I recently bought a pair of shoes at a local chain retailer. When I checked out, I was asked if I wanted to join the store’s loyalty program and get a discount and notifications of future discounts. I’m a pretty frugal person who always likes a good discount, so I said yes, provided my email address, and bought my shoes. By the time I got home, I had received an email urging me to take advantage of a different discount and buy more shoes. I know there are some (many?) who buy more shoes than I do, but 20 minutes later?
Libraries and shoe stores operate in different market niches but share a similar need for marketing. They both have an inventory they want to make available to a customer base of regular and occasional users and an interest in reaching out to non-customers. If anything, libraries have a stronger motive for marketing because, beyond their inventory of books and resources for lending, they have equally valuable services to promote. These include the skills and knowledge of reference librarians, new resources, and events aimed at a variety of patron groups.
While this article should not be considered legal advice, I am a law librarian who directs a university law school’s Legal Resource Center. I’m also a legal researcher and writer and have been a law school instructor for more than 30 years. I’m confident in my overview of the legal issues surrounding privacy law and using patrons’ email addresses for marketing communication.
Keeping Your Emails Legal
Email can be a valuable—or annoying—marketing tool for anyone promoting a product or service. However, some librarians have been reluctant to interact with their patrons via email. There is uncertainty: Is it legal? Will it be considered spam? What can be put into an email? And the key question might be, will email marketing communication benefit both the library and the patron?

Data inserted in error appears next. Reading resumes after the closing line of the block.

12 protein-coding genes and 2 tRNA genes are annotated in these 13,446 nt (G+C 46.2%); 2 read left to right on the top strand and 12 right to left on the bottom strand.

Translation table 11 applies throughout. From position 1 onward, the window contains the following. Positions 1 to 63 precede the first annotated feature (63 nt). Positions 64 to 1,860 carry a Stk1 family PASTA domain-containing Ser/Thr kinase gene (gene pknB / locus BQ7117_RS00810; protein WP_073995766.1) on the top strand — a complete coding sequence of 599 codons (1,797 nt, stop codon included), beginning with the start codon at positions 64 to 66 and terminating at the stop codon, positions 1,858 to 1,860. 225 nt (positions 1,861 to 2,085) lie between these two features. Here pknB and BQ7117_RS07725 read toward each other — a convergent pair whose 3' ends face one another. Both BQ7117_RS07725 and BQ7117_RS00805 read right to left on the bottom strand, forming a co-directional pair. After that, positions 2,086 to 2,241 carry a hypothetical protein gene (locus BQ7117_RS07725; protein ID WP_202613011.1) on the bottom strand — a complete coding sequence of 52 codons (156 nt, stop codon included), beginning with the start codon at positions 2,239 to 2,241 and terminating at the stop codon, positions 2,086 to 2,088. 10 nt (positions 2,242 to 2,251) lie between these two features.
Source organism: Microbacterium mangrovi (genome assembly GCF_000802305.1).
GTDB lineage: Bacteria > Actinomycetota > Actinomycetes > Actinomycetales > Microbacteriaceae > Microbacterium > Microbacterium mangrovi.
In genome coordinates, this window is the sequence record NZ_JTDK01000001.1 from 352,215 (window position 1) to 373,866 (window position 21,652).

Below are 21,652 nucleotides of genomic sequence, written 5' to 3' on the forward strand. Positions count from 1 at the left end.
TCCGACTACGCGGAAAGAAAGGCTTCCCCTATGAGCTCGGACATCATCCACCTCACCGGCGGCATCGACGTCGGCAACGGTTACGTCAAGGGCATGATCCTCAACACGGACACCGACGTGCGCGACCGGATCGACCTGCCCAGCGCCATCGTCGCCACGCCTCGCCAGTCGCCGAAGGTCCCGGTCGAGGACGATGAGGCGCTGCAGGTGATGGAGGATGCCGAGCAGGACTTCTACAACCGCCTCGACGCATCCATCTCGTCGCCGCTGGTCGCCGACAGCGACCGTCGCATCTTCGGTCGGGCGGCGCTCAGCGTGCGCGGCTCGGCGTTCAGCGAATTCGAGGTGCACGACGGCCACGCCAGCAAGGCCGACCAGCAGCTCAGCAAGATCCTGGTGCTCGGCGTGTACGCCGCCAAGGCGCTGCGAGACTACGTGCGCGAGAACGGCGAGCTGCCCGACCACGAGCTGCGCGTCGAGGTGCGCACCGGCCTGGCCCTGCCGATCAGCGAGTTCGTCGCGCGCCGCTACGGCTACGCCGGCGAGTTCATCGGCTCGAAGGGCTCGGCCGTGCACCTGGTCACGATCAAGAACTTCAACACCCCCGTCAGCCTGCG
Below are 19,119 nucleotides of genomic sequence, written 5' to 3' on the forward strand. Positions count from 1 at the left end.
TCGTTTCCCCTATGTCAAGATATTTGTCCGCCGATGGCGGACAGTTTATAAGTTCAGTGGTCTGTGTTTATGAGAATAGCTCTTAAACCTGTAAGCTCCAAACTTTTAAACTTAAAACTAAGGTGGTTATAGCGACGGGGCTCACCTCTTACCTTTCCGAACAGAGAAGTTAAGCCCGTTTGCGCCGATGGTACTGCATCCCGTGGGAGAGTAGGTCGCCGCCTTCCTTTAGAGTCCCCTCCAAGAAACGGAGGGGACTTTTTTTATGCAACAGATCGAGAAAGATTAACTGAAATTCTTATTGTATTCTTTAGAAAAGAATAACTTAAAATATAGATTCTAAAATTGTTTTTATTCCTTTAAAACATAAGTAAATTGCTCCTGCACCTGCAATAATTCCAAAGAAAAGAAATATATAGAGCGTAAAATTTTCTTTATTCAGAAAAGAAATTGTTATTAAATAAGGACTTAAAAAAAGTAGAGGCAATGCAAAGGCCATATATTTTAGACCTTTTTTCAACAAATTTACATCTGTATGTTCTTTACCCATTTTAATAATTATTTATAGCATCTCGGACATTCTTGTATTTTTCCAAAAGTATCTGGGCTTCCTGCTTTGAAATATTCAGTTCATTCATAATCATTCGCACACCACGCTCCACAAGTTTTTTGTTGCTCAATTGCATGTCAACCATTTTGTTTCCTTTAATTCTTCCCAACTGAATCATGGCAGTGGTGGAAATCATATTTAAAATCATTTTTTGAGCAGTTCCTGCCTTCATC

When people think about email spam, their first reaction is that it violates recipients’ right of privacy. Privacy laws in the U.S. are a combination of common law (law that has evolved over time and history through the decisions of judges) and statutory law (laws that are enacted by Congress and the state legislatures).
Common law privacy rights have evolved since the late 1800s and are largely driven by an attempt to prevent intrusions into one’s “solitude” and to preclude the public disclosure of private facts. However, as the law has developed, a key distinction has focused on information that one person discloses to another. To the extent that one person shares information with another, that information loses most or all of its privacy protection. Even when the information is disclosed as part of a business or similar transaction, such as signing up for Amazon deals, retail loyalty programs, or library cards, people are considered to have “shared” that information, and so it loses much of its privacy protection.
However, the federal and state legislatures have stepped in to address privacy in various circumstances. Two areas of interest to libraries are the CAN-SPAM Act, passed by Congress in 2003, and various state laws covering the confidentiality of library records (for example, the Illinois Library Records Confidentiality Act).
The CAN-SPAM Act was passed in response to complaints about unsolicited email, particularly unsolicited adult-oriented email. The act is not an outright ban on unsolicited email, but it requires unsolicited commercial email to provide specific information and to avoid using false or deceptive information. As long as the email is clear, is not misleading, is identified as an advertisement or promotion, provides an accurate business address, and has an opt-out provision, it will generally comply with CAN-SPAM.
Library records confidentiality laws arose in the 1960s and 1970s in response to stories of federal and state law enforcement agencies wanting to obtain checkout records of activists, protesters, and alleged communists. Using the Illinois Library Records Confidentiality Act as an example, these laws generally require that “the registration and circulation records of a library are confidential information.” The law goes on to say, “No person shall publish or make any information ... available to the public.”